Whether or not the deadly Ebola virus disease is eradicated, there is an uncompromising possibility for the holding of the Mid Term Senatorial Election in Liberia before the end of the year. Even though the National Elections Commission or NEC is continuing its consultations with electoral stakeholders in the country, indications are that its recommended date of December 16, 2014 for the conduct of the election will indeed stand.
Probably convinced by ‘whatever justifications’ the NEC may have provided during separate consultations with them, Liberian political parties, independent candidates, youth, student, as well as religious and civil society groups and other electoral stakeholders are already in concurrence with the December 16 date suggested by the commission.
No doubt, NEC’s suggested date and justifications may have been heavily influenced by the ardent desire of Chief Executive Ellen Johnson-Sirleaf and the Liberian Legislature for the election to be held before the end of the year as evidenced by their respective mandates to the commission to “hold consultations with all recognized and accredited political parties, independent candidates, and civil society organizations and other stakeholders, as well as national and international health authorities on a new date for holding the Special Senatorial Election.”
The commission may have also been convinced by a presentation made on Tuesday, October 14, 2014 by Liberian Health |Ministry authorities on the state of the Ebola virus disease across Liberia, with the objective of providing information to be used in the planning the electoral process. In other words, there may not either be Ebola by that time or the rate of the outbreak may be very low.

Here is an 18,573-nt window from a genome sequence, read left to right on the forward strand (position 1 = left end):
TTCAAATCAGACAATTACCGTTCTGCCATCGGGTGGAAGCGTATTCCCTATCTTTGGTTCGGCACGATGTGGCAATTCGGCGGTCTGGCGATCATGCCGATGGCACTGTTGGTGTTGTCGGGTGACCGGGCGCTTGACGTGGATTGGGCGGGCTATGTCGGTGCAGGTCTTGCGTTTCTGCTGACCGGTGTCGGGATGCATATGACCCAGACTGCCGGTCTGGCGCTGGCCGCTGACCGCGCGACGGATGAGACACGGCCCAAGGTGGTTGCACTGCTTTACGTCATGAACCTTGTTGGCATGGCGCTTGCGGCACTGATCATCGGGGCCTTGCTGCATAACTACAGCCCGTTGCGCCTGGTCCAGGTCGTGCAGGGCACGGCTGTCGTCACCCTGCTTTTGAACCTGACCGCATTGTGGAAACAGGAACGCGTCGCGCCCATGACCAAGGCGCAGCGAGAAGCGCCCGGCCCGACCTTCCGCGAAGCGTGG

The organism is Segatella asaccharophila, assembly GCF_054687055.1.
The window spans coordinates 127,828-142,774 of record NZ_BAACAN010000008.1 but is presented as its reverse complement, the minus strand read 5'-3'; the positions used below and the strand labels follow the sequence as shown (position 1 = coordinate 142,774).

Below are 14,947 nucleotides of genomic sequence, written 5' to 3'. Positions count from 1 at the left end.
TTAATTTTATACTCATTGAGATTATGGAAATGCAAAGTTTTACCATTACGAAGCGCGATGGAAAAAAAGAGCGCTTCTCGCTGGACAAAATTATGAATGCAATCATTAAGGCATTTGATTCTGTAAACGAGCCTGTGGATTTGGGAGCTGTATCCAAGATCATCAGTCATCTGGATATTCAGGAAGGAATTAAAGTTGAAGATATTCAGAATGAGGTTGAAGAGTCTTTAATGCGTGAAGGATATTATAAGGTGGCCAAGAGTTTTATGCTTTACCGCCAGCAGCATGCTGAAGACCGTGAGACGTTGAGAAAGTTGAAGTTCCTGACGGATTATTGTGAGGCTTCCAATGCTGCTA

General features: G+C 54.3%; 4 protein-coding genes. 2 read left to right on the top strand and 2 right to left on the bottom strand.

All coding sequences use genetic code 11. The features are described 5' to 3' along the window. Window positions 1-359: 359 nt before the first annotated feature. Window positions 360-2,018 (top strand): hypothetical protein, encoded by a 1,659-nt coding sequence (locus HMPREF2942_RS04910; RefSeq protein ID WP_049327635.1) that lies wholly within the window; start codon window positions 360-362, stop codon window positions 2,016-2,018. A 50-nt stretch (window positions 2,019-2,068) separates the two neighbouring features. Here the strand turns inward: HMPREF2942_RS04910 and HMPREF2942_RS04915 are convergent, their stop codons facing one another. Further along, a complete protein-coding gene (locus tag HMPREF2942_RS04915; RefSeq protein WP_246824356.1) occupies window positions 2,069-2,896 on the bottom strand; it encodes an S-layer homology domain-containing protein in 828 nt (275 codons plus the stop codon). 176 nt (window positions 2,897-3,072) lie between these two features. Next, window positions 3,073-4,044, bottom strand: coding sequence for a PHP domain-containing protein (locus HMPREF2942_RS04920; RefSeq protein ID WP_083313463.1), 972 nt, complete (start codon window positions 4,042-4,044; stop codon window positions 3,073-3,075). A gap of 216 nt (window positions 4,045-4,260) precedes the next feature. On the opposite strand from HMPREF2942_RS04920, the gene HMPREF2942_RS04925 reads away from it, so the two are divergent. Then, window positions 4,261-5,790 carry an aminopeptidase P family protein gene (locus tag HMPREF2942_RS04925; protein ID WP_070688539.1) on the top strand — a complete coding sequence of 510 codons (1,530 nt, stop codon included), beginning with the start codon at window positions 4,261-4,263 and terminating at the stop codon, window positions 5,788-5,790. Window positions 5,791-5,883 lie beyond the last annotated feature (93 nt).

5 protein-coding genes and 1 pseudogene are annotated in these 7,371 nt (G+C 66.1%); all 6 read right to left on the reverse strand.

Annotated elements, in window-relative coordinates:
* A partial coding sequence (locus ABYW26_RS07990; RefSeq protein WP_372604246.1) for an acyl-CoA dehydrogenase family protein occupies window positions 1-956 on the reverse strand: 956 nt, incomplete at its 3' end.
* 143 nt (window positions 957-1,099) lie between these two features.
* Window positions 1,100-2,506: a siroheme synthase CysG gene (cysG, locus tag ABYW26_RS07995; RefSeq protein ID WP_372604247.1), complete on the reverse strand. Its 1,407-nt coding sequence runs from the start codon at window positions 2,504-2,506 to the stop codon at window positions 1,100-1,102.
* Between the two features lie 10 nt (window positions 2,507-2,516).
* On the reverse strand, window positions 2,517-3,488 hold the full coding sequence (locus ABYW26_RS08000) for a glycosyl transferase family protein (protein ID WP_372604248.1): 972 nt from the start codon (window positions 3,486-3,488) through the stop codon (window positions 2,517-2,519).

In view of the foregoing, nearly all of the groups emphasized the need for flexibility in the process, especially in the event of a renewal of the Ebola crisis towards December 20, 2014; in consonance with the foregoing, the election should be held on the date recommended by the commission in counties reporting lower risks of the deadly Ebola disease, while the process be suspended in those reporting high infection level of the Virus.
If and only if the indefinite suspension of the Mid Term Senatorial Election in Liberia until Ebola is completely done with may result to a constitutional crisis and cause an embarrassment to the country’s governance process as may be perceived by the Executive and Legislative Branches of the Liberian Government, so must the process go ahead as mandated. But a situation that may heavily characterize the process is ‘voter’s apathy’- truly voter’s apathy will be high. One primary reason is fear among the population of contracting disease/virus from others who may be coming from ‘counties with high risks’ to vote in ‘counties with low risks’.
While the issue of hold the election before the end of 2014 may or may not be something to oppose, it is no secret that Ebola will still be a threat to the well-being of Liberian voters. And if the mandate of Liberian leaders must be implemented, as it is already been done by the National Elections Commission with the consent of almost all of the electoral stakeholders, including political parties, independent candidates and civil society groups, there is no further cause argue. But the issue of high voter’s apathy must not be ruled out.